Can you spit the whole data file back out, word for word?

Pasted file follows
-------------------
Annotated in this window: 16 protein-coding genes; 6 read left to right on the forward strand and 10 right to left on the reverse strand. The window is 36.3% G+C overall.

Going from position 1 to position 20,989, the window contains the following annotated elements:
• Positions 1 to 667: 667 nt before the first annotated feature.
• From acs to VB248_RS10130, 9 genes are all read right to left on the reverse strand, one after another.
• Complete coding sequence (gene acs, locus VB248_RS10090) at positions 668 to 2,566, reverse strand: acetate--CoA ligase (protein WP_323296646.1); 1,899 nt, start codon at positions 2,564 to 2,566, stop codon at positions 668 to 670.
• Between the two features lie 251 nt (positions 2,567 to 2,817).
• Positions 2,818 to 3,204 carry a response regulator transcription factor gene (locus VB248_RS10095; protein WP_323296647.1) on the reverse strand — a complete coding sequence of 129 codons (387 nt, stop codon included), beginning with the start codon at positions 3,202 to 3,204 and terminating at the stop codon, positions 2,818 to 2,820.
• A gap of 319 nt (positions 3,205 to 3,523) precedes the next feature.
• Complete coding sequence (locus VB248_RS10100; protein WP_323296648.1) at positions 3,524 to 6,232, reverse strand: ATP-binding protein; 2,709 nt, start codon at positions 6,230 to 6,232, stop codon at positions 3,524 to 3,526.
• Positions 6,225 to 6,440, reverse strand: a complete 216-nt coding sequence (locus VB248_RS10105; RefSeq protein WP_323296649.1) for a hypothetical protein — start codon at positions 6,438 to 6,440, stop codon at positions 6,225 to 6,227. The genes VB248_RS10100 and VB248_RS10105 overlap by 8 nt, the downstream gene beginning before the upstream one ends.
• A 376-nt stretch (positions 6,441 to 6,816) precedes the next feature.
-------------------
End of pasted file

Annotated in this window: 16 protein-coding genes; 6 read left to right on the forward strand and 10 right to left on the reverse strand. The window is 36.3% G+C overall.

Going from position 1 to position 20,989, the window contains the following annotated elements:
• Positions 1 to 667: 667 nt before the first annotated feature.
• From acs to VB248_RS10130, 9 genes are all read right to left on the reverse strand, one after another.
• Complete coding sequence (gene acs, locus VB248_RS10090) at positions 668 to 2,566, reverse strand: acetate--CoA ligase (protein WP_323296646.1); 1,899 nt, start codon at positions 2,564 to 2,566, stop codon at positions 668 to 670.
• Between the two features lie 251 nt (positions 2,567 to 2,817).
• Positions 2,818 to 3,204 carry a response regulator transcription factor gene (locus VB248_RS10095; protein WP_323296647.1) on the reverse strand — a complete coding sequence of 129 codons (387 nt, stop codon included), beginning with the start codon at positions 3,202 to 3,204 and terminating at the stop codon, positions 2,818 to 2,820.
• A gap of 319 nt (positions 3,205 to 3,523) precedes the next feature.
• Complete coding sequence (locus VB248_RS10100; protein WP_323296648.1) at positions 3,524 to 6,232, reverse strand: ATP-binding protein; 2,709 nt, start codon at positions 6,230 to 6,232, stop codon at positions 3,524 to 3,526.
• Positions 6,225 to 6,440, reverse strand: a complete 216-nt coding sequence (locus VB248_RS10105; RefSeq protein WP_323296649.1) for a hypothetical protein — start codon at positions 6,438 to 6,440, stop codon at positions 6,225 to 6,227. The genes VB248_RS10100 and VB248_RS10105 overlap by 8 nt, the downstream gene beginning before the upstream one ends.
• A 376-nt stretch (positions 6,441 to 6,816) precedes the next feature.